One of the defining business impacts of the global coronavirus pandemic has been a remarkable acceleration in the shift towards shopping online.
Of course this trend has been underway for many years now, not just in consumer retail but also in B2B procurement. As existing businesses have moved online and new eCommerce competitors have arrived, so we have also seen the rise of the third-party order fulfilment service.
This is no surprise – order fulfilment is fertile ground for outsourcing. To do it efficiently and effectively usually requires a scale, specialist infrastructure and expertise that only the largest manufacturers and distributors find easy to deliver in-house.
As a result, there is no shortage of internet fulfilment services to choose from, all ready to store, pick, pack and send just about anything you can imagine, from niche craft products to the most mundane of business supplies.
But as technology manufacturers know better than anyone, not all products are created equal.
And that really matters for order fulfilment, where the nature of a product, its complexity, its application and context, its position in the product lifecycle, and its relationship to your customer base all have a critical role to play in deciding what kind of service you need and how best you can use order fulfilment to create value and competitive advantage for your business.
For a typical commodity or FMCG product, the basics of order fulfilment are fairly simple to identify (if not to always to achieve).
1. Goods in & storage / inventory
Secure and efficient storage is fundamental. Stock needs to be received; usually de-palletised or unboxed; checked; and the details imported into a stock management system to keep products organised and ready for the next order.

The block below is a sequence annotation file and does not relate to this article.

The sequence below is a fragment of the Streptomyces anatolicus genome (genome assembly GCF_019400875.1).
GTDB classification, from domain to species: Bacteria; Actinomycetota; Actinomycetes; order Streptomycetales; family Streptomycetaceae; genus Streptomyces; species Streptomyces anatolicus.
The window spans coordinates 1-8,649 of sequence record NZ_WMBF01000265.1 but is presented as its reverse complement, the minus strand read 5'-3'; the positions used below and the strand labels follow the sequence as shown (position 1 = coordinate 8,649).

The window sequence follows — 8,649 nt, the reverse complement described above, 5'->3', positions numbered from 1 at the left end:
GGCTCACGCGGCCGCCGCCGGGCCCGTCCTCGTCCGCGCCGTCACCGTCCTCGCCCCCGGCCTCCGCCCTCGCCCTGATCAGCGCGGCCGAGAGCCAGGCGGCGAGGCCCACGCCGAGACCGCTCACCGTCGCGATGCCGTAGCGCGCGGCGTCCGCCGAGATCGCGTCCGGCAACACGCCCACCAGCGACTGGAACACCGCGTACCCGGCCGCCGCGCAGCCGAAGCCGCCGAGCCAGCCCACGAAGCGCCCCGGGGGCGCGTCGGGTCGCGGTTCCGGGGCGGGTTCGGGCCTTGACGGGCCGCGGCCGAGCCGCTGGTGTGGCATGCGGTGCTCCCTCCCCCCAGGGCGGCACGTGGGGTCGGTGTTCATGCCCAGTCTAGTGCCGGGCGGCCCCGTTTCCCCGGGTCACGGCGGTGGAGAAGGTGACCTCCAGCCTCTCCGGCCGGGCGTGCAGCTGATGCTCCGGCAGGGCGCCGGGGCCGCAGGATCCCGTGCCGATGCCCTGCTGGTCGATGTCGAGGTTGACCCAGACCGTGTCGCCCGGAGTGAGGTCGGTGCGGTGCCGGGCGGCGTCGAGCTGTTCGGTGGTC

2. Order Processing
The core pick, pack and dispatch process needs to be fast, economical and, above all, accurate if you are to stand a chance of reliably meeting modern customer expectations.
Fast and reliable shipping is essential for modern ecommerce operations. It is vital that the most appropriate form of shipping is found for each circumstance, whether post, courier or other.
An efficient returns function is important for even the most basic of products, allowing for goods to be returned and either a refund or replacement product to be processed.
While these four processes cover the essentials of order fulfilment for simpler products, technology products rarely match this ‘send and forget’ model.
These are typically sophisticated and complex products for which customers – whether consumers or businesses – may need help and support from an initial enquiry right through to purchase, use and, ultimately, end-of-life disposal.
To build the kind of service that can support that entire lifecycle and deliver lasting customer loyalty and brand value, a technology manufacturer or distributor is likely to need much more than simply a pick, pack and dispatch model.
5. Technical support & helpdesk
Technical support for technology products is often much more than simply dealing with problems when something goes wrong. Effective technical support can start before a product is even bought, handling questions about specification and compatibility for example. It can also be there to help the customer set up and use their new product, and upgrade or modify it later on.
And yes, it will be just as important if something does go wrong – particularly in the 85% more of instances at Qcom where we find that telephone support can resolve problems without either a product return or a field engineer dispatch.
6. Assembly, configuration & testing.
While commodity and FMCG products typically come off of the pallet and into shipping, technology products are frequently more complex and customisable.
Many B2B technology products are offered in different configurations, which can call for panel and cabinet building, cable and wiring assembly, and/or software configuration before dispatch.
Critically, these products will also require proper testing before they go out the door.
Many technology products can require specialist installation, either as standard or as part of an enhanced service offering.
This is particularly true of B2B technologies which may have to integrate with existing networks or equipment in the retail, hospitality or manufacturing environment for example. But it can also be true of some sophisticated B2C technologies such as smart home audio or air conditioning.